It’s easy for native English speakers to understand the rules and nuances of the English language, which is why we never really think that learning the language is difficult. But in truth, seeing that the current English language is simply the bastardized mix of languages from all over the world, if you look at the perspective of someone past their early twenties who has to learn English from scratch and has not understood its nuances, it’s pretty difficult to understand. Just listen to this poem:

In this article, we tackle handling the question: which is better? When presenting someone with two choices, how do you ask them which one is better? And when you’re the one being asked to decide, how do you answer?

 

Asking the Question: Which Is Better?

Let’s say you’re in a store with a friend trying to buy watches, and your choice comes down to two options. You like both, but you want to get your friend’s opinion. How do you ask your friend to choose which one they like better?

Photo from Robin Higgins

In the English language, there are many ways to get your friend’s opinion. Asking “Which one should I buy?” provides the same response as “Which one looks better on me?” or “Which one do you like better?” While all three may have slightly different responses (if your friend is thrifty, for example, they may be more inclined to pick the watch that costs less or looks more durable rather than the one that looks better), you get the same results: asking any of these three questions will get their opinion on which one you should walk out of the store with by the end of your purchase.

The English language is complicated like that. For one thing, you can say “Which is better?” and it would have the same effect as “Which one is better?” These are two grammatically correct sentences, regardless of the situation whether you’re trying to speak formally or informally. Why are both sentences correct? Because of the way the sentence is structured.

 

Interrogative Sentences

An interrogative sentence is one that asks questions and is denoted by the question mark, “?”. The other forms of sentences are declarative (sentences that state a fact), imperative (sentences that state a command), and exclamatory (sentences that state a forceful declarative).

Photo from Robin Higgins

When your teacher taught you how an English sentence comprises of a subject and a predicate, they may have failed to tell you that some sentences don’t have an explicit subject but is still a valid sentence. When you use the declarative sentence, for example, and say “The ball is red,” you know what the subject (ball) and the predicate (is red) is. However, not all sentences are like this. For example, an imperative sentence can be a simple “Run.” The predicate is evident: it is the verb itself, “run.” As for the subject, it may not be visible, but the subject is the person who is being told to run, or an invisible “you.” If written the long way, the sentence “Run” can be translated to as “You run.” Since it is implied that the speaker of the sentence is telling you to run, though, it is redundant to say “You run” and a simple “Run” can be a sentence.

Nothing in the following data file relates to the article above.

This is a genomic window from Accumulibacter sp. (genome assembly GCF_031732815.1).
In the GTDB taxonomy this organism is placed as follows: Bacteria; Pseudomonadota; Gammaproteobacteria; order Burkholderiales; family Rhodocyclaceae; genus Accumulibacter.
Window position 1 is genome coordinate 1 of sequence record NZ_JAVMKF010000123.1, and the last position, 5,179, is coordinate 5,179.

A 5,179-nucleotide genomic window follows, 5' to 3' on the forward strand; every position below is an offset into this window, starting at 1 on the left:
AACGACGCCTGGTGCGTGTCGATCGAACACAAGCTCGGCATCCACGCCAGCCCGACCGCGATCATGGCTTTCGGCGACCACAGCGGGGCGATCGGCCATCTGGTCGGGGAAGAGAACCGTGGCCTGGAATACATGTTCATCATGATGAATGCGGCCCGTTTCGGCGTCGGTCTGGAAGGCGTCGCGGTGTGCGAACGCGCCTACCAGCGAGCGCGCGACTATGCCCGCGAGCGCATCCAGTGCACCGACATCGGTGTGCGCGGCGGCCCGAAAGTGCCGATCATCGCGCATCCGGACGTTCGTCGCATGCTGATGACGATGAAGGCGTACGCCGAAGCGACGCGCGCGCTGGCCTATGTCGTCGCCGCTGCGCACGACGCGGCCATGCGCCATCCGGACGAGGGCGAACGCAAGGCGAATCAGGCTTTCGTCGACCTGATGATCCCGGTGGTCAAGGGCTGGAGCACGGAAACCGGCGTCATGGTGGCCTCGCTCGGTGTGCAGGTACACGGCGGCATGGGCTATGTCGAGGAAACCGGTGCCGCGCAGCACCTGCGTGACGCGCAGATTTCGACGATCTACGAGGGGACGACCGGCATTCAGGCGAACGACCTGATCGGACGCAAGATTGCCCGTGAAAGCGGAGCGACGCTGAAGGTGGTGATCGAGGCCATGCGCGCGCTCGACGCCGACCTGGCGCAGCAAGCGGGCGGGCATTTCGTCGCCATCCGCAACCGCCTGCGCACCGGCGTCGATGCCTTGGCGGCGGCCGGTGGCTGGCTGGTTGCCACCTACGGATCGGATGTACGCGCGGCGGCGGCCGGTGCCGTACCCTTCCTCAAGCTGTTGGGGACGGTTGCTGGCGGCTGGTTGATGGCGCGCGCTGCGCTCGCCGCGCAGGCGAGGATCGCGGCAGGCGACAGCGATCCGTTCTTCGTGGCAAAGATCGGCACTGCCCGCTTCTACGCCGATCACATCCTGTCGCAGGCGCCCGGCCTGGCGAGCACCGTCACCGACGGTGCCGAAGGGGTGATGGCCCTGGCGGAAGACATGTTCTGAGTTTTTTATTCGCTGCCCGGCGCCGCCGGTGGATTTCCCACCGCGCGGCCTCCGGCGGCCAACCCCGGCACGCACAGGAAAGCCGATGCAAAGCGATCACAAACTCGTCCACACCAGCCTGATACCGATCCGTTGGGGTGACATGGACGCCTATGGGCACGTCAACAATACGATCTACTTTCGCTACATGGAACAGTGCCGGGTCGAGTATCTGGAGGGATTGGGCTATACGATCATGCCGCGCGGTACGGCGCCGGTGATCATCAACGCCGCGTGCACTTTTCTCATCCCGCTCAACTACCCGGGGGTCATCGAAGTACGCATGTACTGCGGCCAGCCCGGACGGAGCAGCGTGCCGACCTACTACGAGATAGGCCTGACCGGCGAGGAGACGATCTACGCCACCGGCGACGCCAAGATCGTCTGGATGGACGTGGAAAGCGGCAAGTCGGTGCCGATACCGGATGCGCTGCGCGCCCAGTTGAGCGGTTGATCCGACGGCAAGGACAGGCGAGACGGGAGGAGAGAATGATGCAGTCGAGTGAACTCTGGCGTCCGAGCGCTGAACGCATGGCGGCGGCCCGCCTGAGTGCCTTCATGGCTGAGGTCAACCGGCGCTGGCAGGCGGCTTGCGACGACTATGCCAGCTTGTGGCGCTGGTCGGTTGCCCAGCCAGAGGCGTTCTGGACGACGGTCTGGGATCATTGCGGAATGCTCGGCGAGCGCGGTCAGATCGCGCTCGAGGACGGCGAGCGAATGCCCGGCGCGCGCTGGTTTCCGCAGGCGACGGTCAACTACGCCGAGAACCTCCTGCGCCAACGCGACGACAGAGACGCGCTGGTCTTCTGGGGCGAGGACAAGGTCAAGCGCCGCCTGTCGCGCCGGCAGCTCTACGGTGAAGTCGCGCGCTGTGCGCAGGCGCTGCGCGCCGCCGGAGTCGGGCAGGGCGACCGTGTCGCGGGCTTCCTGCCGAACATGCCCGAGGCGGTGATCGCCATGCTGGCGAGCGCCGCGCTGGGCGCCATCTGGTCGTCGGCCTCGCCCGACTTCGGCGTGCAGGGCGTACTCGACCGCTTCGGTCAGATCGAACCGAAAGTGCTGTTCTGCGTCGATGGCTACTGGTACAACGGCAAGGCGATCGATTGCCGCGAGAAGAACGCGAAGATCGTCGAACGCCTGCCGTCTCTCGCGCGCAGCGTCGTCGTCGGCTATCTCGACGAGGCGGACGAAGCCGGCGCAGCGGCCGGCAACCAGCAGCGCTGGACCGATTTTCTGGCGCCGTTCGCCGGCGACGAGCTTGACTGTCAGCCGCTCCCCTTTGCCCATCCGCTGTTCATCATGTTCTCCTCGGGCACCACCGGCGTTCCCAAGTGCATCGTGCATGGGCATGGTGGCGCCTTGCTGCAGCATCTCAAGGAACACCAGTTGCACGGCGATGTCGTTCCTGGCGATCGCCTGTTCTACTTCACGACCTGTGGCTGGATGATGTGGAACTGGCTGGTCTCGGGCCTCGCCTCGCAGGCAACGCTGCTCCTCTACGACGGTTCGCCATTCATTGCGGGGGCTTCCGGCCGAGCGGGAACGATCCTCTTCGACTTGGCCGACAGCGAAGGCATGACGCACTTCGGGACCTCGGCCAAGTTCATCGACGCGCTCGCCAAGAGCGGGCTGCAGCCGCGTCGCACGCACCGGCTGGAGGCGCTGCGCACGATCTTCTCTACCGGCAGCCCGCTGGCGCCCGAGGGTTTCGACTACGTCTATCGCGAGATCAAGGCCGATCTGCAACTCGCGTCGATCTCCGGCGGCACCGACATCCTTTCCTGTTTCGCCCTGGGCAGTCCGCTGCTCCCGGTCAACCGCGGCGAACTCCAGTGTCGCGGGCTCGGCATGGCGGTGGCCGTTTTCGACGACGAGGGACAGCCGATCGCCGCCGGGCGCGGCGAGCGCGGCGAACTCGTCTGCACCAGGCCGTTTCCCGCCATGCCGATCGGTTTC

The same concept applies to interrogative sentence. The easiest way to find out the subject and predicate of a question is to convert the question into a declarative statement. So take the question:

“Which one is better?” or “Which is better?”

Like imperative sentences, there is an implied subject which, in this case, is the watch you are presenting to your friend. If stretched to include the implied sentence, your sentence should now be:

“Which watch looks better?”

If changed into a declarative sentence, it now becomes:

“This watch looks better.”

So we can now easily see that “watch” is the simple subject (and “This watch” is the subject), while “looks better” is the predicate. But in the context of showing both watches to your friend, since your friend can see that both options are watches, there is no need to add “watch” or “watches” to your sentences when it is already implied.

You can say “which watch looks better,” but when said in a casual question, most people would simply drop is and say “which one looks better” or “which looks better.” In this case, adding a “one” to the sentence ultimately makes no difference.

 

Answering the Question: Either, Or, Neither, Nor

What if the roles were reversed and it is your friend asking you which watch looks better? The answer was already mentioned earlier: point out which one you think looks better, and say “This watch looks better” or “This is better” or “This one” – all three have the same idea.